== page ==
A report by a committee of peers said that the criminal law was generally appropriate for the prosecution of offences committed using social media, although there were some gaps in the law that could be addressed. The committee also recommended that the Director of Public Prosecutions should clarify the circumstances in which an indecent communication could and should be subject to prosecution.
Source: Social Media and Criminal Offences, 1st Report (Session 201415), HL 37, House of Lords Communications Select Committee, TSO
A paper examined the risk of bullying victimization among children with disabilities in England, drawing on longitudinal data from two studies. It said that disability was associated with a higher risk of being bullied for both children and teenagers, and the association remained when other characteristics known to influence bullying were taken into account.
Source: Stella Chatzitheochari, Samantha Parsons, and Lucinda Platt, Bullying Experiences among Disabled Children and Young People in England: Evidence from two longitudinal studies, Working paper 14-11, Institute of Education (University of London)
An article examined whether targeted attacks on 'alternative subculture' members warranted classification as hate crimes. Drawing on qualitative interviews with respondents mostly affiliated to the 'Goth scene', it said that they experienced extensive verbal harassment and, for some respondents, repeated incidents of targeted violence. The article argued that such experiences bore comparison with key facets of hate crime.
Source: Jon Garland and Paul Hodkinson, '"F**king freak! What the hell do you think you look like?" Experiences of targeted victimization among Goths and developing notions of hate crime', British Journal of Criminology, Volume 54 Number 4
A new book examined the nature of hate crime victimization and perpetration, and discussed the need for research and professional innovation to contribute to the development of policy and practice.
Source: Neil Chakraborti and Jon Garland, Responding to Hate Crime: The case for connecting policy and research, Policy Press
A report (by an official advisory body) examined whether the two offences under which hate crime was prosecuted could be extended to bring equality of treatment across the five characteristics of disability, gender identity, race, religion, and sexual orientation. The report said that a consultation had revealed strong support for extending the aggravated offences, but also serious concerns from many stakeholders that the existing offences were unnecessarily complex and not working well. The Commission therefore recommended that a review of options should be conducted, but said that, in the absence of support or resources for a review, a less satisfactory solution would be for aggravated offences to be extended to disability, sexual orientation, and transgender identity. With regards to sentencing, the Commission said that the current, enhanced sentencing powers were under-used, partly because the the hostility element of hate crime was not always fully investigated, and the court was not always given the associated evidence. The report made recommendations for clearer sentencing guidance, and for the police national computer records to show where offences were proven to be aggravated by hostility.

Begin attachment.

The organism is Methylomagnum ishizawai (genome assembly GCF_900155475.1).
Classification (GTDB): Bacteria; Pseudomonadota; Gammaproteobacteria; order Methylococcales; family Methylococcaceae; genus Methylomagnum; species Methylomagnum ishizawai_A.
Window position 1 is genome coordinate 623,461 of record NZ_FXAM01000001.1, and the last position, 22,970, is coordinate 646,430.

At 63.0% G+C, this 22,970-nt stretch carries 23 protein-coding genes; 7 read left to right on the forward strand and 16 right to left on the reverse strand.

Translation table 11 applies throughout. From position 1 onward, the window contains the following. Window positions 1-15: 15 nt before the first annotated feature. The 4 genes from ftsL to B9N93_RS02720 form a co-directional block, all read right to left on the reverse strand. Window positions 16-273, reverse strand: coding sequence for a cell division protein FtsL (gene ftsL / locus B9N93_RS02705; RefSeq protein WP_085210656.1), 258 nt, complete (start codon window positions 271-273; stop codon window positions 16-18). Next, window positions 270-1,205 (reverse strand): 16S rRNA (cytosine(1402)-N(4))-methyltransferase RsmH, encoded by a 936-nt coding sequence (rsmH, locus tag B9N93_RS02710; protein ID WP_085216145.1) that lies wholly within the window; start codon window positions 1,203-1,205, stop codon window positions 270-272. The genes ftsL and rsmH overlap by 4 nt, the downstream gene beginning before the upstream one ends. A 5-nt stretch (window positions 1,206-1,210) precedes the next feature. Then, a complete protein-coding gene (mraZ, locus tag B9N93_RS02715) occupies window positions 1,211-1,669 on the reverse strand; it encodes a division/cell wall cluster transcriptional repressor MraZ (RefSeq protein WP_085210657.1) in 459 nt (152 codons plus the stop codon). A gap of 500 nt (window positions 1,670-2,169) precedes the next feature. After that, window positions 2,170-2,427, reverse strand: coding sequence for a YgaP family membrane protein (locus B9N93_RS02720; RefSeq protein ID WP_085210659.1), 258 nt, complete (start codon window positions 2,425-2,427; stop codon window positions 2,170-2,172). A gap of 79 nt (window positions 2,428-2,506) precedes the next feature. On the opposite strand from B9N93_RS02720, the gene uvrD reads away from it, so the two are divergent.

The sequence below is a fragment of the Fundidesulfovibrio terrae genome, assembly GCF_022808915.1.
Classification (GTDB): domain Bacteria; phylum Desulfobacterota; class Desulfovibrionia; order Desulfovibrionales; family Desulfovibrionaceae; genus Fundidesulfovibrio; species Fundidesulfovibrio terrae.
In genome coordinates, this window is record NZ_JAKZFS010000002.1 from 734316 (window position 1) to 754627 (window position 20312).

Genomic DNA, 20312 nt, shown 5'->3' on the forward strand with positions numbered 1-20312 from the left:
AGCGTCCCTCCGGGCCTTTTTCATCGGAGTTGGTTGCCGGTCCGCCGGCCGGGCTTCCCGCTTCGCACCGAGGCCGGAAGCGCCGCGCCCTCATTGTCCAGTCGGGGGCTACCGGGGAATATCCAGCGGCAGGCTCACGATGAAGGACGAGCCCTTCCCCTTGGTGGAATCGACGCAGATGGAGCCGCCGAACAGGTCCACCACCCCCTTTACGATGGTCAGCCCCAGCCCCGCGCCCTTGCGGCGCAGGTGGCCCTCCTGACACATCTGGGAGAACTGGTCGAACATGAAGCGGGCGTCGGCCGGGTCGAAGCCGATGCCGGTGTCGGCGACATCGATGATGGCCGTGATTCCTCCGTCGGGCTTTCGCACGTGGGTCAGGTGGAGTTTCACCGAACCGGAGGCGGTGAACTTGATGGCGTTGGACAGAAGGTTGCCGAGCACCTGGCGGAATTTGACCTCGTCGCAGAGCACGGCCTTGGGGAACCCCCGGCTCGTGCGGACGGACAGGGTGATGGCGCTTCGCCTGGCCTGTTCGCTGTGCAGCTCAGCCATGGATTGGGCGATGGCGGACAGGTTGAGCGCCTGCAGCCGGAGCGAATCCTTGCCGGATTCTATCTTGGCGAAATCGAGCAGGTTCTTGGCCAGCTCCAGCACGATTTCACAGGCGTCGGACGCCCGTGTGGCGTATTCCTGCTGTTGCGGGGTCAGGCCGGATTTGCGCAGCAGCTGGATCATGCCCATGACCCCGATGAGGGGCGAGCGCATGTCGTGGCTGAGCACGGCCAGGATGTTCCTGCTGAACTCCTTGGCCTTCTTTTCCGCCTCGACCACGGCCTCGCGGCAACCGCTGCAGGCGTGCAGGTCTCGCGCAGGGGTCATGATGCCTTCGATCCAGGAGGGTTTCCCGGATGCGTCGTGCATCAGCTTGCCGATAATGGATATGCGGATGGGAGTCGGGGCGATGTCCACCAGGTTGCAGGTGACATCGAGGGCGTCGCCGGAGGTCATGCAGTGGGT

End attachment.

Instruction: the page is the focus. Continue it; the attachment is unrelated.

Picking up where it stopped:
Source: Hate Crime: Should the current offences be extended?, LC348, Law Commission
A new book examined the causes and consequences of hate crime victimization, and the use of restorative justice to repair the harms created by hate crime in the United Kingdom.
Source: Mark Austin Walters, Hate Crime and Restorative Justice: Exploring causes, repairing harms, Oxford University Press
The Northern Ireland Executive began consultation on proposals to publish a Sexual Orientation Strategy and Action Plan with the aim of promoting: an environment free from harassment and bullying; action against homophobia in all forms; and equality of opportunity for lesbian, gay and bisexual people. The consultation would close on 6 June 2014.
Source: Development of a Sexual Orientation Strategy and Action Plan: Consultation document, Office of the First Minister and Deputy First Minister